13.9. Running Self-Tests

The Certificate System has the added functionality to allow self-tests of the server. The self-tests are run at start up and can also be run on demand. The startup self-tests run when the server starts and keep the server from starting if a critical self-test fails. The on-demand self-tests are run by clicking the self-tests button in the subsystem console.

13.9.1. Running Self-Tests

The on-demand self-test for the CA, OCSP, KRA, or TKS subsystems are run from the console. The on-demand self-tests for the TPS system are run from the web services page. Running Self-Tests from the Console

  1. Log into the Console.
    pkiconsole https://server.example.com:admin_port/subsystem_type
  2. Select the subsystem name at the top of the left pane.
  3. Select the Self Tests tab.
  4. Click Run.
    The self-tests that are configured for the subsystem will run. If any critical self-tests fail, the server will stop.
  5. The On-Demand Self Tests Results window appears, showing the logged events for this run of the self-tests. Running TPS Self-Tests

To run TPS self-tests from the command-line interface (CLI):
  • pki tps-selftest-find
  • pki tps-selftest-run
  • pki tps-selftest-show

13.9.2. Self-Test Logging

A separate log, selftest.log, is added to the log directory that contains reports for both the start up self-tests and the on-demand self-tests. This log is configured by changing the setting for the log in the CS.cfg file. See the Modifying Self-Test Configuration section in the Red Hat Certificate System Planning, Installation, and Deployment Guide for details.

13.9.3. Configuring POSIX System ACLs

POSIX system access control rules provide finer granularity over system user permissions. These ACLs must be set for each instance after it is fully configured. For more details on ACLs, see the corresponding chapter in the Red Hat Enterprise Linux Storage Administration Guide. Setting POSIX System ACLs for the CA, KRA, OCSP, TKS, and TPS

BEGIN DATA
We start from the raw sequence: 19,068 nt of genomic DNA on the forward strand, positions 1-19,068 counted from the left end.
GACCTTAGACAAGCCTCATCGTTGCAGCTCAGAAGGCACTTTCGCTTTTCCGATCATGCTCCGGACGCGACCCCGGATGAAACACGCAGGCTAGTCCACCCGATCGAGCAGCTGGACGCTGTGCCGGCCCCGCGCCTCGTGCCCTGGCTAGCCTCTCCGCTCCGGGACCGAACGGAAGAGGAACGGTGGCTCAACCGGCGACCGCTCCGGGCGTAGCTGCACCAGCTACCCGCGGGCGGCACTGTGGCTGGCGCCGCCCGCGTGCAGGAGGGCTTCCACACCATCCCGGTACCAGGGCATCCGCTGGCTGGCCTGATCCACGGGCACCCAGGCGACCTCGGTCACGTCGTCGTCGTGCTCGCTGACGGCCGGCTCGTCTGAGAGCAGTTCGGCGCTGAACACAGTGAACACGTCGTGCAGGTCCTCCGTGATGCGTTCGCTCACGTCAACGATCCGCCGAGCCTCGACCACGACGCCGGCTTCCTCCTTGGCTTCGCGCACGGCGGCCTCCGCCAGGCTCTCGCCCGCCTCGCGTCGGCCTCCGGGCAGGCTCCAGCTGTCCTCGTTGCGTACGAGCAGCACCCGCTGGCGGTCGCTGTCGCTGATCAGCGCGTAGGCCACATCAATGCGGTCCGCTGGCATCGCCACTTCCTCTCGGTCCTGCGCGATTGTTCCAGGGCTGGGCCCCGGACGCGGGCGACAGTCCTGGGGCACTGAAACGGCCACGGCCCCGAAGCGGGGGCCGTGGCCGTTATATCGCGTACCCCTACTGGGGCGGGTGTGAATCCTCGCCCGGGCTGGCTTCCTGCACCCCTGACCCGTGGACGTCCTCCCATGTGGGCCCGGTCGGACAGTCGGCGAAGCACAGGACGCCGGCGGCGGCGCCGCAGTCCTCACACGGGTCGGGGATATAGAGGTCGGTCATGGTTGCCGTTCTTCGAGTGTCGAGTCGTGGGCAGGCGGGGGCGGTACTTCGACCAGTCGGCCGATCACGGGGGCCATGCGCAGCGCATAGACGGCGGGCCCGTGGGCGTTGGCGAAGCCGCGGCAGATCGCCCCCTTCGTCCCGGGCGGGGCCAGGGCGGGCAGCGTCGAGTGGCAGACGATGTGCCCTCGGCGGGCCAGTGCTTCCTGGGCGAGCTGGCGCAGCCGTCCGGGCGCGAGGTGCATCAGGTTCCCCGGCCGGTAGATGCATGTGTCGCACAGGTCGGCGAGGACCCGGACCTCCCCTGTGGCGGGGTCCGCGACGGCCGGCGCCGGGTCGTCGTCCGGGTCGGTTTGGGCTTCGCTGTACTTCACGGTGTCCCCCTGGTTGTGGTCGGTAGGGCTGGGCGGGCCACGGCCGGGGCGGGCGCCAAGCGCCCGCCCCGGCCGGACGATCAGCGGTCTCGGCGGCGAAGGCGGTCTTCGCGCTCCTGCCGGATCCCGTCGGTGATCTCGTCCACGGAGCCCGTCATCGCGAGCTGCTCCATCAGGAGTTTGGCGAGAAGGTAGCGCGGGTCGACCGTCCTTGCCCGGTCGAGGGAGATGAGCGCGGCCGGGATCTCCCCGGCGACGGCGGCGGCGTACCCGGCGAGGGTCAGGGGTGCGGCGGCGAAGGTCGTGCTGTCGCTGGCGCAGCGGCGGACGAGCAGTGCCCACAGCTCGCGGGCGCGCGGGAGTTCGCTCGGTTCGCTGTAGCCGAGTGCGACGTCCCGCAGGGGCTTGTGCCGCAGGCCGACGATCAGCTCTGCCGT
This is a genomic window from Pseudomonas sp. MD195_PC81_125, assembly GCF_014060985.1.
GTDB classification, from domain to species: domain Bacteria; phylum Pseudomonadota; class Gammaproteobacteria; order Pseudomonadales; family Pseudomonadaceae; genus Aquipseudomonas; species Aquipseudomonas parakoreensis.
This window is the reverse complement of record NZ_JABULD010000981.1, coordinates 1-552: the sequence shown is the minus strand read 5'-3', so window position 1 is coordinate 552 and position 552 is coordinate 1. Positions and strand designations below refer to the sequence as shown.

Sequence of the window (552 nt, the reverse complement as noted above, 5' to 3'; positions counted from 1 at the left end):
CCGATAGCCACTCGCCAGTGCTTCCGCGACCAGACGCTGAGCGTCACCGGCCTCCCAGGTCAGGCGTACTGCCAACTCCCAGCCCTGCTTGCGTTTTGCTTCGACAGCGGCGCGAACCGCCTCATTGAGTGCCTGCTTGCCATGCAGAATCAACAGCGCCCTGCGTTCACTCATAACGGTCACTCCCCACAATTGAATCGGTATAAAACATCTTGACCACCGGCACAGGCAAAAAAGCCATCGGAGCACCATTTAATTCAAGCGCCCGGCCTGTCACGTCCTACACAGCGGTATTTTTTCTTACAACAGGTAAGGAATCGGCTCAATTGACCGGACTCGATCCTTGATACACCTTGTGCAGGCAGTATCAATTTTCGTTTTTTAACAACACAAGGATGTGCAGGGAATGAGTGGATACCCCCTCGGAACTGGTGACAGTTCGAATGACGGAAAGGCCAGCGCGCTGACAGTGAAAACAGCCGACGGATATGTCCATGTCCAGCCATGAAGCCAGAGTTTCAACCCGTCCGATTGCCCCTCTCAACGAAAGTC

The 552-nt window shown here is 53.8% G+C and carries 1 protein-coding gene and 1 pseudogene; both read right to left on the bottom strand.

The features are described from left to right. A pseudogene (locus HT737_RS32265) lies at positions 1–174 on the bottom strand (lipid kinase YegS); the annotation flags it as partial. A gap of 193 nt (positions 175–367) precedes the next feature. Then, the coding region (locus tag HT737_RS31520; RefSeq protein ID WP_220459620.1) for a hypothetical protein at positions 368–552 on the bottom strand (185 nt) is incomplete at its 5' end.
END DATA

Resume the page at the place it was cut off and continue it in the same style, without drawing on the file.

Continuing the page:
Modern file systems like ext4 and XFS enable ACLs by default, and are most likely used on modern Red Hat Enterprise Linux installations.
  1. Stop the instance.
    systemctl stop pki-tomcatd@instance_name.service
  2. Set the group readability to the pkiadmin group for the instance's directories and files.
    # setfacl -R -L -m g:pkiadmin:r,d:g:pkiadmin:r /var/lib/pki/instance_name
  3. Apply execute (x) ACL permissions on all directories:
    # find -L /var/lib/pki/instance_name -type d -exec setfacl -L -n -m g:pkiadmin:rx,d:g:pkiadmin:rx {} \;
  4. Remove group readability for the pkiadmin group from the instance's signedAudit/ directory and its associated files:
    # setfacl -R -L -x g:pkiadmin,d:g:pkiadmin /var/lib/pki/instance_name/logs/signedAudit
  5. Set group readability for the pkiaudit group for the instance's signedAudit/ directory and its associated files:
    # setfacl -R -L -m g:pkiaudit:r,d:g:pkiaudit:r /var/lib/pki/instance_name/logs/signedAudit
  6. Re-apply execute (x) ACL permissions on the signedAudit/ directory and all of its subdirectories:
    # find -L /var/lib/pki/instance_name/logs/signedAudit -type d -exec setfacl -L -n -m g:pkiaudit:rx,d:g:pkiaudit:rx {} \;
  7. Start the instance.
    systemctl start pki-tomcatd@instance_name.service
  8. Confirm that the file access controls were properly applied by using the getfacl command to show the current ACL settings:
    # getfacl /var/lib/pki/instance_name /var/lib/pki/instance_name/subsystem_type/logs/signedAudit/
    getfacl: Removing leading '/' from absolute path names
    # file: var/lib/pki/instance_name
    # owner: pkiuser
    # group: pkiuser
    # file: var/lib/pki/instance_name/logs/signedAudit
    # owner: pkiuser
    # group: pkiaudit